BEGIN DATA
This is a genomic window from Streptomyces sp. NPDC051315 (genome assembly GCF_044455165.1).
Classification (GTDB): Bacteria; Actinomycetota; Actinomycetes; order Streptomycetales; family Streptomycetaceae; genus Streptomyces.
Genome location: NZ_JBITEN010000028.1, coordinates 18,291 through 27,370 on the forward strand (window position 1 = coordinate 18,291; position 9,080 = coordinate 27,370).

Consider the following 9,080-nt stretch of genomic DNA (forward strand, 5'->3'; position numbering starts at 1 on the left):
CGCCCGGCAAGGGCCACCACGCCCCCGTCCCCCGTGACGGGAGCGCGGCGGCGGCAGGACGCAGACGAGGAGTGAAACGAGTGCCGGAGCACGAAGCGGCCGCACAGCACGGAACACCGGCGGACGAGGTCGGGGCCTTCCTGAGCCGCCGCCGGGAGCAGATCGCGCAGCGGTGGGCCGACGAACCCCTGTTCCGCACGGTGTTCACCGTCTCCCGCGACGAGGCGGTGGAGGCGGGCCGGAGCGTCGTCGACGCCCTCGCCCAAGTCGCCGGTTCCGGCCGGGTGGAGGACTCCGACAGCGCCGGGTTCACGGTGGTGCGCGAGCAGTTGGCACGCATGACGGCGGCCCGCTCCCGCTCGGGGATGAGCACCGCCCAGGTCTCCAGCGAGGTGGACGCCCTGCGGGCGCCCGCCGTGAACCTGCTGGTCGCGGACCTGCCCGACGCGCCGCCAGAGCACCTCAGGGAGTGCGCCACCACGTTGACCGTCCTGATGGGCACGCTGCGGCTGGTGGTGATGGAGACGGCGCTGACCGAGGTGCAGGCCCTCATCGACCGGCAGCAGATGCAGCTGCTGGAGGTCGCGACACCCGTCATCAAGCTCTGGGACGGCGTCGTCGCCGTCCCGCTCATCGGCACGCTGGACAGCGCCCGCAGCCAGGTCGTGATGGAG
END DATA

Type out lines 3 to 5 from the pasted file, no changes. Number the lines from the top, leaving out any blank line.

Genome location: NZ_JBITEN010000028.1, coordinates 18,291 through 27,370 on the forward strand (window position 1 = coordinate 18,291; position 9,080 = coordinate 27,370).

Consider the following 9,080-nt stretch of genomic DNA (forward strand, 5'->3'; position numbering starts at 1 on the left):
CGCCCGGCAAGGGCCACCACGCCCCCGTCCCCCGTGACGGGAGCGCGGCGGCGGCAGGACGCAGACGAGGAGTGAAACGAGTGCCGGAGCACGAAGCGGCCGCACAGCACGGAACACCGGCGGACGAGGTCGGGGCCTTCCTGAGCCGCCGCCGGGAGCAGATCGCGCAGCGGTGGGCCGACGAACCCCTGTTCCGCACGGTGTTCACCGTCTCCCGCGACGAGGCGGTGGAGGCGGGCCGGAGCGTCGTCGACGCCCTCGCCCAAGTCGCCGGTTCCGGCCGGGTGGAGGACTCCGACAGCGCCGGGTTCACGGTGGTGCGCGAGCAGTTGGCACGCATGACGGCGGCCCGCTCCCGCTCGGGGATGAGCACCGCCCAGGTCTCCAGCGAGGTGGACGCCCTGCGGGCGCCCGCCGTGAACCTGCTGGTCGCGGACCTGCCCGACGCGCCGCCAGAGCACCTCAGGGAGTGCGCCACCACGTTGACCGTCCTGATGGGCACGCTGCGGCTGGTGGTGATGGAGACGGCGCTGACCGAGGTGCAGGCCCTCATCGACCGGCAGCAGATGCAGCTGCTGGAGGTCGCGACACCCGTCATCAAGCTCTGGGACGGCGTCGTCGCCGTCCCGCTCATCGGCACGCTGGACAGCGCCCGCAGCCAGGTCGTGATGGAG